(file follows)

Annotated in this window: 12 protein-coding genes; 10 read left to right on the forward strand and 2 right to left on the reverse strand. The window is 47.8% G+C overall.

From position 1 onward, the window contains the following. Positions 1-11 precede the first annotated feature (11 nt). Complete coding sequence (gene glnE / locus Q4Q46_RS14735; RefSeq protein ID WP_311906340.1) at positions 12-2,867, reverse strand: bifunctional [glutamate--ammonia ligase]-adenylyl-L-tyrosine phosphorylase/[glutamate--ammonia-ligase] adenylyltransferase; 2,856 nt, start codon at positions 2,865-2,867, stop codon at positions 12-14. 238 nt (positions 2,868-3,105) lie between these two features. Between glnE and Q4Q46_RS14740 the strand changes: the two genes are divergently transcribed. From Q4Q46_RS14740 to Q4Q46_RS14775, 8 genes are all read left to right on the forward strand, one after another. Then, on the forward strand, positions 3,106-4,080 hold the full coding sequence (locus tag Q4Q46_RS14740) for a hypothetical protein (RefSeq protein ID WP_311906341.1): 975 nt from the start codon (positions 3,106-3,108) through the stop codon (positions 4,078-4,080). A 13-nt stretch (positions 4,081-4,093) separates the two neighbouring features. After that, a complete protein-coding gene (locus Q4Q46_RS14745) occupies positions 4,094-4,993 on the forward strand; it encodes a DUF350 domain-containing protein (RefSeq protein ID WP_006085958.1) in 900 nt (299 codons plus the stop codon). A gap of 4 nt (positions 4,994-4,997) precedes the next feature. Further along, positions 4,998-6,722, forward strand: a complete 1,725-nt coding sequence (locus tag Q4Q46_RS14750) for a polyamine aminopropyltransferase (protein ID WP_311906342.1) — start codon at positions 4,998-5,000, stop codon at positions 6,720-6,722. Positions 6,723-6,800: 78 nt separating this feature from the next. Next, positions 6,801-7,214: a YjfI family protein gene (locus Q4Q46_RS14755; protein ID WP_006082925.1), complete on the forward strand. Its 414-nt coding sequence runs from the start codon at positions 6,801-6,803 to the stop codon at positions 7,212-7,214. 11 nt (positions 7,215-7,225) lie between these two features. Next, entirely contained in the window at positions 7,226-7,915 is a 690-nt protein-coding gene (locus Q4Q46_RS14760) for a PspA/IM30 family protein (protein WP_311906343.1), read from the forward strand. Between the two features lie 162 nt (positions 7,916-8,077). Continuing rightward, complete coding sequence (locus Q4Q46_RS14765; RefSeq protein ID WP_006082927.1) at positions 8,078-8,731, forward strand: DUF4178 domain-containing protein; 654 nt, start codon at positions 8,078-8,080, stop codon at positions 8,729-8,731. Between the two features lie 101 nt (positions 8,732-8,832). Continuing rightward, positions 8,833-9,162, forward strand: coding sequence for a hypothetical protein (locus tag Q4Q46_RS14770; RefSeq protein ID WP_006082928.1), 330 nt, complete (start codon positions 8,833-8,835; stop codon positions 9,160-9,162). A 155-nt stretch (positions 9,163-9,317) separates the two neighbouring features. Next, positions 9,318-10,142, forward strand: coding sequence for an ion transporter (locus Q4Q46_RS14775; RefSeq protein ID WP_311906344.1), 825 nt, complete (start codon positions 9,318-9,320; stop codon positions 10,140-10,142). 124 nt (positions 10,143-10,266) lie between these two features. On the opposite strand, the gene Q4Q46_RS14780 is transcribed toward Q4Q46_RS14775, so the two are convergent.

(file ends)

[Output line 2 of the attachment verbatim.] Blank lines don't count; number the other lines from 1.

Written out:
From position 1 onward, the window contains the following. Positions 1-11 precede the first annotated feature (11 nt). Complete coding sequence (gene glnE / locus Q4Q46_RS14735; RefSeq protein ID WP_311906340.1) at positions 12-2,867, reverse strand: bifunctional [glutamate--ammonia ligase]-adenylyl-L-tyrosine phosphorylase/[glutamate--ammonia-ligase] adenylyltransferase; 2,856 nt, start codon at positions 2,865-2,867, stop codon at positions 12-14. 238 nt (positions 2,868-3,105) lie between these two features. Between glnE and Q4Q46_RS14740 the strand changes: the two genes are divergently transcribed. From Q4Q46_RS14740 to Q4Q46_RS14775, 8 genes are all read left to right on the forward strand, one after another. Then, on the forward strand, positions 3,106-4,080 hold the full coding sequence (locus tag Q4Q46_RS14740) for a hypothetical protein (RefSeq protein ID WP_311906341.1): 975 nt from the start codon (positions 3,106-3,108) through the stop codon (positions 4,078-4,080). A 13-nt stretch (positions 4,081-4,093) separates the two neighbouring features. After that, a complete protein-coding gene (locus Q4Q46_RS14745) occupies positions 4,094-4,993 on the forward strand; it encodes a DUF350 domain-containing protein (RefSeq protein ID WP_006085958.1) in 900 nt (299 codons plus the stop codon). A gap of 4 nt (positions 4,994-4,997) precedes the next feature. Further along, positions 4,998-6,722, forward strand: a complete 1,725-nt coding sequence (locus tag Q4Q46_RS14750) for a polyamine aminopropyltransferase (protein ID WP_311906342.1) — start codon at positions 4,998-5,000, stop codon at positions 6,720-6,722. Positions 6,723-6,800: 78 nt separating this feature from the next. Next, positions 6,801-7,214: a YjfI family protein gene (locus Q4Q46_RS14755; protein ID WP_006082925.1), complete on the forward strand. Its 414-nt coding sequence runs from the start codon at positions 6,801-6,803 to the stop codon at positions 7,212-7,214. 11 nt (positions 7,215-7,225) lie between these two features. Next, entirely contained in the window at positions 7,226-7,915 is a 690-nt protein-coding gene (locus Q4Q46_RS14760) for a PspA/IM30 family protein (protein WP_311906343.1), read from the forward strand. Between the two features lie 162 nt (positions 7,916-8,077). Continuing rightward, complete coding sequence (locus Q4Q46_RS14765; RefSeq protein ID WP_006082927.1) at positions 8,078-8,731, forward strand: DUF4178 domain-containing protein; 654 nt, start codon at positions 8,078-8,080, stop codon at positions 8,729-8,731. Between the two features lie 101 nt (positions 8,732-8,832). Continuing rightward, positions 8,833-9,162, forward strand: coding sequence for a hypothetical protein (locus tag Q4Q46_RS14770; RefSeq protein ID WP_006082928.1), 330 nt, complete (start codon positions 8,833-8,835; stop codon positions 9,160-9,162). A 155-nt stretch (positions 9,163-9,317) separates the two neighbouring features. Next, positions 9,318-10,142, forward strand: coding sequence for an ion transporter (locus Q4Q46_RS14775; RefSeq protein ID WP_311906344.1), 825 nt, complete (start codon positions 9,318-9,320; stop codon positions 10,140-10,142). 124 nt (positions 10,143-10,266) lie between these two features. On the opposite strand, the gene Q4Q46_RS14780 is transcribed toward Q4Q46_RS14775, so the two are convergent.